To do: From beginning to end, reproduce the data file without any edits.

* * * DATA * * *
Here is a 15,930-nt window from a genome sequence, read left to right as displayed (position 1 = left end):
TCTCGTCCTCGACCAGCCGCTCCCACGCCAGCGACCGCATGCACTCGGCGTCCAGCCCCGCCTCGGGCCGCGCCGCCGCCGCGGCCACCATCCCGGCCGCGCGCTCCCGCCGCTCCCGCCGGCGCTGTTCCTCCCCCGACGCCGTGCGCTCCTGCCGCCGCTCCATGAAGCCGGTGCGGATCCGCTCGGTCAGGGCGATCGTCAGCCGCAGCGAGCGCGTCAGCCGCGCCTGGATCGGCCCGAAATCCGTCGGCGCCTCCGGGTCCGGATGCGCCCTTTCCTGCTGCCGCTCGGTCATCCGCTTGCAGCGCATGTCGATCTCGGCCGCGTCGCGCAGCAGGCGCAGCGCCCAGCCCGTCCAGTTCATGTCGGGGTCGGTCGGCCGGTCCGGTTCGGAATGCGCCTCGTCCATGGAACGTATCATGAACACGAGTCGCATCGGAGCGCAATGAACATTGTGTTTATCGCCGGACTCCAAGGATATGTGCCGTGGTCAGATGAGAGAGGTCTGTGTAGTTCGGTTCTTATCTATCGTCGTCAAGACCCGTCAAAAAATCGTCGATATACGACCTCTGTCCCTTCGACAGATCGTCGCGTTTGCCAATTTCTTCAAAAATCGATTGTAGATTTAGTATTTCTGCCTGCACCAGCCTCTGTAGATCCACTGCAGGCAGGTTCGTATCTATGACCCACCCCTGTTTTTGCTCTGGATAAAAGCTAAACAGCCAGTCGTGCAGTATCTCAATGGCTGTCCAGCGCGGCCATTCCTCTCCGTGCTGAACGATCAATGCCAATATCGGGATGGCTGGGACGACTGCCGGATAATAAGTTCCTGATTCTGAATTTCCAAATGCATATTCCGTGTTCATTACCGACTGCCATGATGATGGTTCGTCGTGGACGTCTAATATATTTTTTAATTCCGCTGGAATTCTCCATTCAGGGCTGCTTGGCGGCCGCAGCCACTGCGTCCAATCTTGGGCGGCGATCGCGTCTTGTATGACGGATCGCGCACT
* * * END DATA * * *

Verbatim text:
Here is a 15,930-nt window from a genome sequence, read left to right as displayed (position 1 = left end):
TCTCGTCCTCGACCAGCCGCTCCCACGCCAGCGACCGCATGCACTCGGCGTCCAGCCCCGCCTCGGGCCGCGCCGCCGCCGCGGCCACCATCCCGGCCGCGCGCTCCCGCCGCTCCCGCCGGCGCTGTTCCTCCCCCGACGCCGTGCGCTCCTGCCGCCGCTCCATGAAGCCGGTGCGGATCCGCTCGGTCAGGGCGATCGTCAGCCGCAGCGAGCGCGTCAGCCGCGCCTGGATCGGCCCGAAATCCGTCGGCGCCTCCGGGTCCGGATGCGCCCTTTCCTGCTGCCGCTCGGTCATCCGCTTGCAGCGCATGTCGATCTCGGCCGCGTCGCGCAGCAGGCGCAGCGCCCAGCCCGTCCAGTTCATGTCGGGGTCGGTCGGCCGGTCCGGTTCGGAATGCGCCTCGTCCATGGAACGTATCATGAACACGAGTCGCATCGGAGCGCAATGAACATTGTGTTTATCGCCGGACTCCAAGGATATGTGCCGTGGTCAGATGAGAGAGGTCTGTGTAGTTCGGTTCTTATCTATCGTCGTCAAGACCCGTCAAAAAATCGTCGATATACGACCTCTGTCCCTTCGACAGATCGTCGCGTTTGCCAATTTCTTCAAAAATCGATTGTAGATTTAGTATTTCTGCCTGCACCAGCCTCTGTAGATCCACTGCAGGCAGGTTCGTATCTATGACCCACCCCTGTTTTTGCTCTGGATAAAAGCTAAACAGCCAGTCGTGCAGTATCTCAATGGCTGTCCAGCGCGGCCATTCCTCTCCGTGCTGAACGATCAATGCCAATATCGGGATGGCTGGGACGACTGCCGGATAATAAGTTCCTGATTCTGAATTTCCAAATGCATATTCCGTGTTCATTACCGACTGCCATGATGATGGTTCGTCGTGGACGTCTAATATATTTTTTAATTCCGCTGGAATTCTCCATTCAGGGCTGCTTGGCGGCCGCAGCCACTGCGTCCAATCTTGGGCGGCGATCGCGTCTTGTATGACGGATCGCGCACT